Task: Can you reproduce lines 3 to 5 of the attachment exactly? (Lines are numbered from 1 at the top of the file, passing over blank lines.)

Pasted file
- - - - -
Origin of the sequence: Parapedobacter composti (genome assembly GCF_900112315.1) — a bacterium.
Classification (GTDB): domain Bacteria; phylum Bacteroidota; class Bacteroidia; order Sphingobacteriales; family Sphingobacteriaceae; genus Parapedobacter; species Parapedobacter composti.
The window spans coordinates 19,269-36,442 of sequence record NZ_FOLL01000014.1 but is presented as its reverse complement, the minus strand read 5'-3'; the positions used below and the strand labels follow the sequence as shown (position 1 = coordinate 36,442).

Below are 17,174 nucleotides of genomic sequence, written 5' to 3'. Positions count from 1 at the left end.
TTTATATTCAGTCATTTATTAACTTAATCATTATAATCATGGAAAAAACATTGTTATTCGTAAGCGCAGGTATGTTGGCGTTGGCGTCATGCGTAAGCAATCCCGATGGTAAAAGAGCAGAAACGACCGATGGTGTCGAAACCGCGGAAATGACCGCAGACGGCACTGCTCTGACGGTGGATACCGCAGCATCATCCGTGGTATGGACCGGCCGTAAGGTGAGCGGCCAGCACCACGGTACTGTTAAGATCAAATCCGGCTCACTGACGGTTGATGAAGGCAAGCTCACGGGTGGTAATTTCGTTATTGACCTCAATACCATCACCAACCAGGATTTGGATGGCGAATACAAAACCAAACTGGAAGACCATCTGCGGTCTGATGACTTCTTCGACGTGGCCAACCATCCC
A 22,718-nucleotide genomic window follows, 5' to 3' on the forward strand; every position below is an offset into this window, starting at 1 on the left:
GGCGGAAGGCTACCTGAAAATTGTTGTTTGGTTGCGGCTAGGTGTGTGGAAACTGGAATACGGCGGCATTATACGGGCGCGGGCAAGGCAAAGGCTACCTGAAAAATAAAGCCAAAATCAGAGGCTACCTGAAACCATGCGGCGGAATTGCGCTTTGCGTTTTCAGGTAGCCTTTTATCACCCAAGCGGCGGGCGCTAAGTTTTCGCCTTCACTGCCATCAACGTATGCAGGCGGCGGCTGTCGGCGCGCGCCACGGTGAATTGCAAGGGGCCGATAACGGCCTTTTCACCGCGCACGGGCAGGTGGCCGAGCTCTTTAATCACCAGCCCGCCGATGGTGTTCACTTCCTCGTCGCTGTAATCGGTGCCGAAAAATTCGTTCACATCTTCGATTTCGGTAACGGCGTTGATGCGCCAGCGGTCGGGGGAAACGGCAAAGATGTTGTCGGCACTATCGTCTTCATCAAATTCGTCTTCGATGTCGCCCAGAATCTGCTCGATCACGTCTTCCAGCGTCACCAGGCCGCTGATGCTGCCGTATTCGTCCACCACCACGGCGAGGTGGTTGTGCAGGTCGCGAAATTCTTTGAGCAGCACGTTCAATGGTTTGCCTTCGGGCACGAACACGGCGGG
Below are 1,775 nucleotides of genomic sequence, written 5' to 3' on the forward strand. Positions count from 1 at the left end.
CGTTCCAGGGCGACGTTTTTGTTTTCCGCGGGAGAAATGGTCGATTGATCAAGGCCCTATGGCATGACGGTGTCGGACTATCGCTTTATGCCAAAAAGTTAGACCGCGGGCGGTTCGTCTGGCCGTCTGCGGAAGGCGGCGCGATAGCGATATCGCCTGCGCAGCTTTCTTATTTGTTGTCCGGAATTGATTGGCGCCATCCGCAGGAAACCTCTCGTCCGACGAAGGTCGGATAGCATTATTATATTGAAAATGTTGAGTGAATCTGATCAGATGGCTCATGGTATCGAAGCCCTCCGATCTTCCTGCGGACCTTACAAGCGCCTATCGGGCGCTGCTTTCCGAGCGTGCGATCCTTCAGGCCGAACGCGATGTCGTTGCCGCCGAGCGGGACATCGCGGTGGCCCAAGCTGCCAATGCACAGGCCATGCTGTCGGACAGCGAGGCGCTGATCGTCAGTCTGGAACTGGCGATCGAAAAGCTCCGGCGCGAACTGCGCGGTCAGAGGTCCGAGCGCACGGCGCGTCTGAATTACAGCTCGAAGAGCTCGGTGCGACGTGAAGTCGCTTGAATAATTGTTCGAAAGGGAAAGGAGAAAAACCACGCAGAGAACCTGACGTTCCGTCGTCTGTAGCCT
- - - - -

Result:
The window spans coordinates 19,269-36,442 of sequence record NZ_FOLL01000014.1 but is presented as its reverse complement, the minus strand read 5'-3'; the positions used below and the strand labels follow the sequence as shown (position 1 = coordinate 36,442).

Below are 17,174 nucleotides of genomic sequence, written 5' to 3'. Positions count from 1 at the left end.
TTTATATTCAGTCATTTATTAACTTAATCATTATAATCATGGAAAAAACATTGTTATTCGTAAGCGCAGGTATGTTGGCGTTGGCGTCATGCGTAAGCAATCCCGATGGTAAAAGAGCAGAAACGACCGATGGTGTCGAAACCGCGGAAATGACCGCAGACGGCACTGCTCTGACGGTGGATACCGCAGCATCATCCGTGGTATGGACCGGCCGTAAGGTGAGCGGCCAGCACCACGGTACTGTTAAGATCAAATCCGGCTCACTGACGGTTGATGAAGGCAAGCTCACGGGTGGTAATTTCGTTATTGACCTCAATACCATCACCAACCAGGATTTGGATGGCGAATACAAAACCAAACTGGAAGACCATCTGCGGTCTGATGACTTCTTCGACGTGGCCAACCATCCC